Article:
On New Year's Eve 1946, Sheila Page kills her husband Barney. She wishes that she could relive 1946 and avoid the mistakes that she made throughout the year. Her wish comes true but cheating fate proves more difficult than she anticipated.
The Secret Service of the US Treasury learns that a new batch of counterfeit bills has been in circulation using the plates that Tris Stewart, having completed three years of a ten year prison sentence, had used that led to his conviction. They are able to make a deal with Stewart, in consideration for early parole, to stage a "mock" escape so that he can help them locate the source of the counterfeit bills and hopefully recover the plates to shut down this counterfeit operation for good. In discovering that the plates had been sold by Stewart's deadbeat former partner Sam Hooker to one of their old associates, Jack Sylvester, Stewart may have other things on his mind, such as reconnecting with his old girlfriend, Meg Dixon, a nightclub cigarette girl who now goes by the professional name Laurie Fredericks, and together living off the proceeds that those plates and resulting counterfeit bills can provide. What happens with Stewart and Laurie will not only be affected by Sylvester and ...Written by
When Sylvester is being chased through the trolley barn, the pistol he is using changes from a revolver to a semi-automatic. See more »
If you didn't have a gun on me, I'd beat your brains out. Cheap penny-ante drifter.
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Some unusual but very good roles for Lloyd Bridges and John Hoyt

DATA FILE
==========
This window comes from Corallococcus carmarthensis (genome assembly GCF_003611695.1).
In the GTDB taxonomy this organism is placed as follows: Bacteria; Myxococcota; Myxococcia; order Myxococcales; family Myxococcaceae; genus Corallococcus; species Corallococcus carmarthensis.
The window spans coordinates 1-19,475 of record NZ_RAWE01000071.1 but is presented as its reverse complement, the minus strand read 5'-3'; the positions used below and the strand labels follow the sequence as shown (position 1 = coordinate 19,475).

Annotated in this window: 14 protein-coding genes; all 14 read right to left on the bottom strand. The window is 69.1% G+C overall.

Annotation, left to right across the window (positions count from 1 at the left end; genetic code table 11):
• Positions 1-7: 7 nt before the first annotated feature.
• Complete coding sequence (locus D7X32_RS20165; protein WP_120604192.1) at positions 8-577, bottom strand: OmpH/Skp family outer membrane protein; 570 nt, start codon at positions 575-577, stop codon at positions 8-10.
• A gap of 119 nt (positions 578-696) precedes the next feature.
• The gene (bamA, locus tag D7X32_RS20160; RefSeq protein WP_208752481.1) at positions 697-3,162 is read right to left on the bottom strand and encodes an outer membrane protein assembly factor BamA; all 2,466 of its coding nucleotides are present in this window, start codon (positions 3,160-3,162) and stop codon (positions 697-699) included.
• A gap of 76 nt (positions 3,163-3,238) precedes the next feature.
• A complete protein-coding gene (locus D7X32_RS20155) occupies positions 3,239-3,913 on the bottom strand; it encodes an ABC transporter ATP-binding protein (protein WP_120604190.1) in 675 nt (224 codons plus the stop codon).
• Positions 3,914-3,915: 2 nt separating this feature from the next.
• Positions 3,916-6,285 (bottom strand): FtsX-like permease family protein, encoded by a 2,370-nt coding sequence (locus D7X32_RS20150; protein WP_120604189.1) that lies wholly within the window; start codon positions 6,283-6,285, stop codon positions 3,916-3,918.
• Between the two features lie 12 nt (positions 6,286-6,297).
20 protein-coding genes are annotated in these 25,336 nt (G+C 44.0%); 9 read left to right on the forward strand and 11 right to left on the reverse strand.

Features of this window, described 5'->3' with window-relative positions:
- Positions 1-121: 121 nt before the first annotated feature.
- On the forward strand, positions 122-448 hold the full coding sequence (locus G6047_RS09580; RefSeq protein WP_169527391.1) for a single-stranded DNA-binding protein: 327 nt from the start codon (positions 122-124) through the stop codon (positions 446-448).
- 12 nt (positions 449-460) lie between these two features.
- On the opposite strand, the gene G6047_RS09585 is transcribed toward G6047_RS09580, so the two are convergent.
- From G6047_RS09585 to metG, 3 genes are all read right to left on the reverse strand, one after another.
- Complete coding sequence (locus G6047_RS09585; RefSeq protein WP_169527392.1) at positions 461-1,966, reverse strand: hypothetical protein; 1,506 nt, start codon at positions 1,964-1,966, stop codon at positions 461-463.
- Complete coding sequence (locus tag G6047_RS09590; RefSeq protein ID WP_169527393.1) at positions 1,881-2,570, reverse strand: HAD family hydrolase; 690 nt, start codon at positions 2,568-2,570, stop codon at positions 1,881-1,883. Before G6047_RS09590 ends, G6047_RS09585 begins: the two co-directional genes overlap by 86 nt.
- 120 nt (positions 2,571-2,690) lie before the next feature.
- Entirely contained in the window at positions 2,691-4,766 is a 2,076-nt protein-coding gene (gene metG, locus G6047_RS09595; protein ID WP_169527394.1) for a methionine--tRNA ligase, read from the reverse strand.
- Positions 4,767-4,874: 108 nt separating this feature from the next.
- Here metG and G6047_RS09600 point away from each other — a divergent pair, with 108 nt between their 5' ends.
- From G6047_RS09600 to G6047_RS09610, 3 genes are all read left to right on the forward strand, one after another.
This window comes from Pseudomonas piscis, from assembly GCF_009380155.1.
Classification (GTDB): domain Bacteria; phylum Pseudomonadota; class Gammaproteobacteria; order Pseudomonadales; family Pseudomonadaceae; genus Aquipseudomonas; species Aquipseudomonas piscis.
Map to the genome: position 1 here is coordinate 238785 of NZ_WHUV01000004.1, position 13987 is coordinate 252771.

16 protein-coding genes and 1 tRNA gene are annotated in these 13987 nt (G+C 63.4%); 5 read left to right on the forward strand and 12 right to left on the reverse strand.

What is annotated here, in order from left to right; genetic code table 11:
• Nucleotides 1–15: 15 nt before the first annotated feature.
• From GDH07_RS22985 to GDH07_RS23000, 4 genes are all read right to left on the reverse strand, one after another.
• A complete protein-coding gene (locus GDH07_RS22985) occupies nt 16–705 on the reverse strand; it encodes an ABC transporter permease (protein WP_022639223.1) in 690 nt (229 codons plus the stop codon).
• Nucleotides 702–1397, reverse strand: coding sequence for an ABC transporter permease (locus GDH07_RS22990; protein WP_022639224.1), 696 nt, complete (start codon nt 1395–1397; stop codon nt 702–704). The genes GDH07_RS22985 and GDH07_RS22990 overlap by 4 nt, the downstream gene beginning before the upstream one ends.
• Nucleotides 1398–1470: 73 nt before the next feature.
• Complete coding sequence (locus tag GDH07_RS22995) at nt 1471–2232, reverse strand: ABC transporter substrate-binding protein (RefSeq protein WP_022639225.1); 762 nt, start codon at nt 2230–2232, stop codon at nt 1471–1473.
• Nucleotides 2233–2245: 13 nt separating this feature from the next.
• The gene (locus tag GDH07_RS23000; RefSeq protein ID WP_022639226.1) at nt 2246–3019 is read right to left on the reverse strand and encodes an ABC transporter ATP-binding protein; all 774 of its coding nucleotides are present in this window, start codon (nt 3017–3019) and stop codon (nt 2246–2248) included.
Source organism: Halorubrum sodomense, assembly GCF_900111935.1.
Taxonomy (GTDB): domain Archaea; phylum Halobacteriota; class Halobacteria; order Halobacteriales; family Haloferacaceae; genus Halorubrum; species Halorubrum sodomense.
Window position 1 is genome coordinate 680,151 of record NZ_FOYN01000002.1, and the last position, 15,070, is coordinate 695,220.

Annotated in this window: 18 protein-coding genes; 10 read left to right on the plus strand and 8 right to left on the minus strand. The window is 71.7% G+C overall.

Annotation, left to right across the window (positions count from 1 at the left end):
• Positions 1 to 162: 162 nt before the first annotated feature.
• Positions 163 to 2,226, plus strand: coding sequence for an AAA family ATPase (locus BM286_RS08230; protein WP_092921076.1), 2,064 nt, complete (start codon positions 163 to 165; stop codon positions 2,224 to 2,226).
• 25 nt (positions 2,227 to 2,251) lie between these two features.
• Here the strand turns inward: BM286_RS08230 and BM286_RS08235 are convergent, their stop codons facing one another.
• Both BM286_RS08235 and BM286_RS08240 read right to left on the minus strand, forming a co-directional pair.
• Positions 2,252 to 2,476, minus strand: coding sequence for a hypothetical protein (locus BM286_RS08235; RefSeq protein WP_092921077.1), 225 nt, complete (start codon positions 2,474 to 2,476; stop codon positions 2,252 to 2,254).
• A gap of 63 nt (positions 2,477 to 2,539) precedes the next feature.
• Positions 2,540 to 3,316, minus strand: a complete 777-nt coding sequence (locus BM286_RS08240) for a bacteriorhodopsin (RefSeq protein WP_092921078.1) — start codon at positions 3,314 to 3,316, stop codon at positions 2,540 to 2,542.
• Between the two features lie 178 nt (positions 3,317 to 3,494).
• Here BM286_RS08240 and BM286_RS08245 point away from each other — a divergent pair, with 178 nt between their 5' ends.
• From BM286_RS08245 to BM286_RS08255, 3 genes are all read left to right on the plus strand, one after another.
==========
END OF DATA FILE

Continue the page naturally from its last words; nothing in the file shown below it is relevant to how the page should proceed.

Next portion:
The film begins with a rather heavy-handed and hokey introduction extolling the virtues of Secret Service in their dealing with forged American dollars. Then, the actual story begins. It seems that a counterfeit $20 has turned up--and it's an awful lot like one passed by a man who has now been in prison several years (Lloyd Bridges). When he's questioned, he refuses to cooperate. However, when he does seem to be cooperating, it's a ruse--and soon he's escaped from custody. Eventually he makes his way back to his old gang--and he wants in for some of the action. Along the way, he meets up with a sharp character (John Hoyt) who wants to bankroll Bridges' scheme to make a killing with counterfeit bills. How all this works out is something you should see for yourself--and I really don't want to spoil the suspense by saying more.
When this fame debuted in 1949, Bridges and Hoyt were hardly household names. Bridges went on to great fame in the 1950s and 60s but here he plays a guy very much unlike his later roles--in "Trapped", he's just a nasty little hood. As for Hoyt, he's a face many will recognize though his name would escape most. He generally played cranky guys who were not the least bit macho or heroic, yet here he plays a man definitely against this type! In fact, it might just be one of Hoyt's best roles--if not his best. It's a shame, really, as he MIGHT have become a household name, as he was the original Doctor in the pilot episode of "Star Trek".
Overall, the film has a dandy script, is very entertaining and is a nice example of a lesser film noir movie that deserves to be seen. While not great, it certainly is very good and quite watchable.
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